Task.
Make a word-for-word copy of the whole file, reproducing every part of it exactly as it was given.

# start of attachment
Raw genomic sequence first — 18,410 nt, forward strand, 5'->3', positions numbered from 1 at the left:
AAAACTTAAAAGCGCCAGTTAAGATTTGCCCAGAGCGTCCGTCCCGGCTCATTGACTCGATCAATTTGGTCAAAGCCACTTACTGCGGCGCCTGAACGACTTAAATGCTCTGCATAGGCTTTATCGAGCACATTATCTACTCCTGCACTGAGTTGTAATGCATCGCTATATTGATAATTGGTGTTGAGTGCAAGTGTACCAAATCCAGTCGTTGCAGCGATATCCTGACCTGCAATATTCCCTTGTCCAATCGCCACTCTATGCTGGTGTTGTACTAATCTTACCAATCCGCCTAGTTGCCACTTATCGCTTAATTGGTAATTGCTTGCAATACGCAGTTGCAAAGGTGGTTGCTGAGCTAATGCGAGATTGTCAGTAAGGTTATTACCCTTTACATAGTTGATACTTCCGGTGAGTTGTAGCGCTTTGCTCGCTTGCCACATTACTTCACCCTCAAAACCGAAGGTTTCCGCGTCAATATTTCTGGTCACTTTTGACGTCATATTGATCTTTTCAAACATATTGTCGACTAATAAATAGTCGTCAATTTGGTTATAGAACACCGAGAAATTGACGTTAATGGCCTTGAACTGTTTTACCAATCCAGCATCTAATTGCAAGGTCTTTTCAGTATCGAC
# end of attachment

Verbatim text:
Raw genomic sequence first — 18,410 nt, forward strand, 5'->3', positions numbered from 1 at the left:
AAAACTTAAAAGCGCCAGTTAAGATTTGCCCAGAGCGTCCGTCCCGGCTCATTGACTCGATCAATTTGGTCAAAGCCACTTACTGCGGCGCCTGAACGACTTAAATGCTCTGCATAGGCTTTATCGAGCACATTATCTACTCCTGCACTGAGTTGTAATGCATCGCTATATTGATAATTGGTGTTGAGTGCAAGTGTACCAAATCCAGTCGTTGCAGCGATATCCTGACCTGCAATATTCCCTTGTCCAATCGCCACTCTATGCTGGTGTTGTACTAATCTTACCAATCCGCCTAGTTGCCACTTATCGCTTAATTGGTAATTGCTTGCAATACGCAGTTGCAAAGGTGGTTGCTGAGCTAATGCGAGATTGTCAGTAAGGTTATTACCCTTTACATAGTTGATACTTCCGGTGAGTTGTAGCGCTTTGCTCGCTTGCCACATTACTTCACCCTCAAAACCGAAGGTTTCCGCGTCAATATTTCTGGTCACTTTTGACGTCATATTGATCTTTTCAAACATATTGTCGACTAATAAATAGTCGTCAATTTGGTTATAGAACACCGAGAAATTGACGTTAATGGCCTTGAACTGTTTTACCAATCCAGCATCTAATTGCAAGGTCTTTTCAGTATCGAC